Recommendations for how to achieve this landmark are also of historical interest. The guide book “Child Care and Training” from the University of Minnesota in 1930 suggested strapping the infant to the potty chair for up to three hours per day, cautioning not to restrain him or her for too much longer due to the risk of creating a rectal prolapse. Parents were warned that complications of failure to accomplish early training included thigh deformities from bulky diapers (not true) and persistence of the nineteenth century myth that poisons were reabsorbed through the colon in cases of stool retention. The real reasons, of course, included large families, cloth diapers, no washing machines, little hot water, and the role of the mother as the sole caretaker.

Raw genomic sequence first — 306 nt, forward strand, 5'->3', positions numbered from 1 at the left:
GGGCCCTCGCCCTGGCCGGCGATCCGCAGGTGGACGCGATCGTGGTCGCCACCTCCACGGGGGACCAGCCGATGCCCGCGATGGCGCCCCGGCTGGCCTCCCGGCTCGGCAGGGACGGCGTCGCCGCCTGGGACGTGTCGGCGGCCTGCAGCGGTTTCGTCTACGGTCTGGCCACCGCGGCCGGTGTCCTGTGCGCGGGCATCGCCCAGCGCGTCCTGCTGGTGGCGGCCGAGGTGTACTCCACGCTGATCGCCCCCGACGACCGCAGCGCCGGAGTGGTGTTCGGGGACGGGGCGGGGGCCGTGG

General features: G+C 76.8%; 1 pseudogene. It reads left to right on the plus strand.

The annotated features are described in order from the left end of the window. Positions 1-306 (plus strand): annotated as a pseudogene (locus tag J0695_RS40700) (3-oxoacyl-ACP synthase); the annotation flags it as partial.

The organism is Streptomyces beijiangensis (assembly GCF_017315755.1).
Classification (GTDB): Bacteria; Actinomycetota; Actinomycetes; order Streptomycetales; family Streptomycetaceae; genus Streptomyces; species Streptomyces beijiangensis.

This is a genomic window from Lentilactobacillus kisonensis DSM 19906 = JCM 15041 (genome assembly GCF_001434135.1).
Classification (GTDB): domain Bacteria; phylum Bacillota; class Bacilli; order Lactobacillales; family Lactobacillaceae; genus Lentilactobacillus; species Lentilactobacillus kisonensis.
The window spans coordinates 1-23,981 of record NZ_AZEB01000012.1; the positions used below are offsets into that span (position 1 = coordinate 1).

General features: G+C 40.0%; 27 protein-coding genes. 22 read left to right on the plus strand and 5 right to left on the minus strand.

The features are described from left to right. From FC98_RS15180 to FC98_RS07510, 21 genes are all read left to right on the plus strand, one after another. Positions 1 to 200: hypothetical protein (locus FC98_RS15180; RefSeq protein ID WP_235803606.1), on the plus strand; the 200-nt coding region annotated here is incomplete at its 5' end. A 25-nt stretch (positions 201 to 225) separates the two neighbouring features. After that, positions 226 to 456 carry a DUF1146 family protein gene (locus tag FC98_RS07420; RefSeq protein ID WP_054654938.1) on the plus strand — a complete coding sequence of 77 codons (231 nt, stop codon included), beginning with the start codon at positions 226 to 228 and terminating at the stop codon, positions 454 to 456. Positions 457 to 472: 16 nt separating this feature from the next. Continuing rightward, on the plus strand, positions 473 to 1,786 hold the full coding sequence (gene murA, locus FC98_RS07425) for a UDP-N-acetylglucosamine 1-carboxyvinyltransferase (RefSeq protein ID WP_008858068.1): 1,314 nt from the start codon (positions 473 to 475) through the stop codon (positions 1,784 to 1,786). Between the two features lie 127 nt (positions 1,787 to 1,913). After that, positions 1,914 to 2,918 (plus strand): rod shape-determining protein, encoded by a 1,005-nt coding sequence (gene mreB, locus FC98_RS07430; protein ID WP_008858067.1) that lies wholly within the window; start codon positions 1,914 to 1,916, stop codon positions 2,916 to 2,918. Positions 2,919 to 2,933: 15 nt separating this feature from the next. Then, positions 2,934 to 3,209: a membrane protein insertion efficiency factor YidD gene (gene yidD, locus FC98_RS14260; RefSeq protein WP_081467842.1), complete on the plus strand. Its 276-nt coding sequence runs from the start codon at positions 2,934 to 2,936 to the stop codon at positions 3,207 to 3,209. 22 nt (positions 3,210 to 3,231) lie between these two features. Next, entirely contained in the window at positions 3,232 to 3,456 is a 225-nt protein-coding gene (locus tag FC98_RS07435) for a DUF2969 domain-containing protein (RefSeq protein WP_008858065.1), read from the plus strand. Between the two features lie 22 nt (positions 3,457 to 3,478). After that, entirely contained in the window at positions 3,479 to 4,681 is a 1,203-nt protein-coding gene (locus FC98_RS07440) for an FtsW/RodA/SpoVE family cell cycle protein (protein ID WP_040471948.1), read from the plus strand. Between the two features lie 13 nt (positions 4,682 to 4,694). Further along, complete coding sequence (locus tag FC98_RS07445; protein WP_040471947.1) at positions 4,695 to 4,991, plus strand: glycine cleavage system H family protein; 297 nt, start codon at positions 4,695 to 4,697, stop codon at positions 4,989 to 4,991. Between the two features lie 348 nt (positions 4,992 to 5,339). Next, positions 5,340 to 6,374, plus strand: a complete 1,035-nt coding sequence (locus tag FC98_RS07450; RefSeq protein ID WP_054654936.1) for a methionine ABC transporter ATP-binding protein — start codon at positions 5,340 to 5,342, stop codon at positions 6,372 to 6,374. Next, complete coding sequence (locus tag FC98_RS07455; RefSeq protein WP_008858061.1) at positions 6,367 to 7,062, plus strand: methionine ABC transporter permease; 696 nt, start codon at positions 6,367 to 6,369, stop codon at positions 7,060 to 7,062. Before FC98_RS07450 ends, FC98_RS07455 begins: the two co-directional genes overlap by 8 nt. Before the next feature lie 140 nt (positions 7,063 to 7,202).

The age of achieving the milestone of self-toileting appears to be directly dependent upon the emphasis the society places on this achievement. In some areas of the world having the child control their excrement is a critical health issue. In the Digo culture of East Africa ninety percent of children can perform both numbers one and two on command at six months and by one year an outside latrine is universally utilized. Their training regimen begins two weeks after birth by placing the infant in a voiding position and rocking them gently while the parent makes a soft shush-ing sound. Multiple caretakers are involved in the project and successes are rewarded by happy expressions and close physical contact. The mood remains relaxed even though expectations are high. Toilet training must succeed in this society for hygienic reasons as having 6-10 people living under the same tent and no access to disposable diapers the duration of time the infant contaminates the home environment must be kept to a minimum. It happens because it needs to happen.